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Reproduction is required for the survival of all animals, yet few reproductive genes have been shown to have a conserved requirement for fertility across the animal kingdom. Remarkably, the RNA binding protein BOULE, the oldest member of the DAZ (Deleted in AZoospermia) family of genes, appears to have maintained its conserved functional motif and spermatogenic expression from insects to humans. Boule mutations lead to a pachytene meiotic arrest before metaphase in Drosophila males and C. elegans females, and human BOULE can restore meiosis in the fly testis, suggesting a conserved meiotic function of human BOULE. However, the physiological function of BOULE in mammals is not yet known. We generated Boule knockout mice and found it to be required only for spermatogenesis, as in Drosophila. Interestingly, meiosis completed normally in the absence of Boule, and haploid round spermatids were readily detected. However, round spermatids did not progress beyond step 6, revealing a novel role for Boule in spermiogenesis, the differentiation of round spermatids into mature spermatozoa. Expression of key regulators of spermiogenesis was unaffected in Boule(-/-) mice, suggesting that Boule regulates germ-cell differentiation through a novel pathway.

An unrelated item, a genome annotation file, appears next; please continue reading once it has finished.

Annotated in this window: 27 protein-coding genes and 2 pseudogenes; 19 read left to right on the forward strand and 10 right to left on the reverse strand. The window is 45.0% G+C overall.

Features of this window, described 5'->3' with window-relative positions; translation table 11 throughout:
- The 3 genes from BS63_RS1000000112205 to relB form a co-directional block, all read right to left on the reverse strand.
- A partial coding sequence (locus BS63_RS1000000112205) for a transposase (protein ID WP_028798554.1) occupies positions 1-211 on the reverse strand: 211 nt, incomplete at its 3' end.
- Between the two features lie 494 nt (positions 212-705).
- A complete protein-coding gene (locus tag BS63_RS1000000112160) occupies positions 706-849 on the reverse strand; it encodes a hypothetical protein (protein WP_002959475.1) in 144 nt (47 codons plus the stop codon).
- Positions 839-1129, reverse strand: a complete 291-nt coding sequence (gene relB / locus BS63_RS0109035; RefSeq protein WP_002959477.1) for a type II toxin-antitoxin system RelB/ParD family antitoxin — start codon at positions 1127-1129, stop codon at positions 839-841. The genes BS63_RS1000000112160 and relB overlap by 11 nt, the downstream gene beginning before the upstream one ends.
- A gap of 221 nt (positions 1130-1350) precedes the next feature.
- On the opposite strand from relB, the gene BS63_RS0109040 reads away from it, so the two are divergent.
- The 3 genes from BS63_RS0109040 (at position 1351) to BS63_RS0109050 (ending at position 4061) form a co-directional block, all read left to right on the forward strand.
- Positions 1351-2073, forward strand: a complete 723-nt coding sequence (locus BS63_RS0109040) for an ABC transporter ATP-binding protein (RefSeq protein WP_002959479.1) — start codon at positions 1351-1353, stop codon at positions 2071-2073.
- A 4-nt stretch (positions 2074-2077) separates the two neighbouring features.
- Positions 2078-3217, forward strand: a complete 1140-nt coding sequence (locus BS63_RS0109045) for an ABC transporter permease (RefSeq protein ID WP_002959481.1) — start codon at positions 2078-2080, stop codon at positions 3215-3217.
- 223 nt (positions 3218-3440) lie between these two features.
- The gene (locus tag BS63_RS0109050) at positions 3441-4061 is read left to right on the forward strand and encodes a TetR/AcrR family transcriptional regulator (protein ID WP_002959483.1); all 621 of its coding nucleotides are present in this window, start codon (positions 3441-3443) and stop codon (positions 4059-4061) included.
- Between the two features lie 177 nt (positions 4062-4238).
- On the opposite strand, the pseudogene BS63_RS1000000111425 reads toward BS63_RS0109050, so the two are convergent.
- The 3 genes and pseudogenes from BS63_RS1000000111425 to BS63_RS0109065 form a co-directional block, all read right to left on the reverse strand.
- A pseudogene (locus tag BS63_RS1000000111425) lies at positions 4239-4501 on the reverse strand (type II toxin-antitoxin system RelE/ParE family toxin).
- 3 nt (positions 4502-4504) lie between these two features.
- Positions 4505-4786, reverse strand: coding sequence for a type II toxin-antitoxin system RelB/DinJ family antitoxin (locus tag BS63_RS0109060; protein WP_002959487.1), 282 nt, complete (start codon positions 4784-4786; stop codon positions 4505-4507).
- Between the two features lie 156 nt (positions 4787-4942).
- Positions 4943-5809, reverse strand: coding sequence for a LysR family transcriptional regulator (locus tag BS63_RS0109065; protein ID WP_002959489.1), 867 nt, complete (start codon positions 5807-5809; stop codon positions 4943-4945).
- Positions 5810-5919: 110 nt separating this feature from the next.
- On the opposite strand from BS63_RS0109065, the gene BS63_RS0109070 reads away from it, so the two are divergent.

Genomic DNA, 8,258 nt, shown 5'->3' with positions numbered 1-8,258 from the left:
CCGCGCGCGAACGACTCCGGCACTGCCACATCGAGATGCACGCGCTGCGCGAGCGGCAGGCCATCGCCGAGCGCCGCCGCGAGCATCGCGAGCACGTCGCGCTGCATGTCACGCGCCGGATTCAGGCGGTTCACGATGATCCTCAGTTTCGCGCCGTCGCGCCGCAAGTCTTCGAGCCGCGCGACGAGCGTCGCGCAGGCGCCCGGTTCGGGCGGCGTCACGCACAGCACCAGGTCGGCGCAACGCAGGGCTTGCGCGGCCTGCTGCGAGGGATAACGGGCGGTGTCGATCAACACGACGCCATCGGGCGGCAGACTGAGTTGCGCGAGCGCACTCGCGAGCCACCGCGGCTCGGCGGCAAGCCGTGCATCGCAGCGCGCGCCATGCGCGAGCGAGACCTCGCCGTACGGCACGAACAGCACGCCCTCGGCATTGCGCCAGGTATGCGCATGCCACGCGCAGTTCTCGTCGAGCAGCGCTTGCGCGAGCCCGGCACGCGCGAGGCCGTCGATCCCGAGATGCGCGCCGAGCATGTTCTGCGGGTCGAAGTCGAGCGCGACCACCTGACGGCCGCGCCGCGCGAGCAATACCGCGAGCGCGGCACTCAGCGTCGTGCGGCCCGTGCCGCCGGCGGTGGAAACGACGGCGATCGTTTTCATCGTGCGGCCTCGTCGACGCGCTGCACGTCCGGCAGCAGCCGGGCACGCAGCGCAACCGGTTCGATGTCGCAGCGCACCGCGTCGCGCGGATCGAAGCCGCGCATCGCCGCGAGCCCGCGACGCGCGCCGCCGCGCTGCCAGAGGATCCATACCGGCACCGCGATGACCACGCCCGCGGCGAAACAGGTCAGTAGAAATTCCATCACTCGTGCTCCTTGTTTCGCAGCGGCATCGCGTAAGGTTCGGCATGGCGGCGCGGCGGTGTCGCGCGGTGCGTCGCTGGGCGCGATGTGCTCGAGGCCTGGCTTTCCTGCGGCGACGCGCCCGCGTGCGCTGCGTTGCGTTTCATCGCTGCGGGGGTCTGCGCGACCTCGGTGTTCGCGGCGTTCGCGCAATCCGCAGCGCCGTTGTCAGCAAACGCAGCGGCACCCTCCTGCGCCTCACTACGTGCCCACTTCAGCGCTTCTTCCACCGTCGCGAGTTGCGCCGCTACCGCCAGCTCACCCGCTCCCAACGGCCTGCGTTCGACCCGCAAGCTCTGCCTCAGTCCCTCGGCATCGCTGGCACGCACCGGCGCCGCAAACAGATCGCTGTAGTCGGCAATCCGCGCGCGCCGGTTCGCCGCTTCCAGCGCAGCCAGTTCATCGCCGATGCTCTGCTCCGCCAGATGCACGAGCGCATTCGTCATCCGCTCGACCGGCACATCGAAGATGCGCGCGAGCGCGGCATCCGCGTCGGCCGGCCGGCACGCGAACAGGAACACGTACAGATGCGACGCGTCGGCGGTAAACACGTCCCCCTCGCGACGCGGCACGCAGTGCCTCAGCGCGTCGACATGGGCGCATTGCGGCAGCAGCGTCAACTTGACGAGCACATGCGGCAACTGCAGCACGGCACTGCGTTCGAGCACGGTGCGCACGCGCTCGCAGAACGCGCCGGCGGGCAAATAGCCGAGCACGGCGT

Michael J W VanGompel, Eugene Yujun Xu. A novel requirement in mammalian spermatid differentiation for the DAZ-family protein Boule. Human molecular genetics. 2010 Jun 15;19(12):2360-9

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PMID: 20335278

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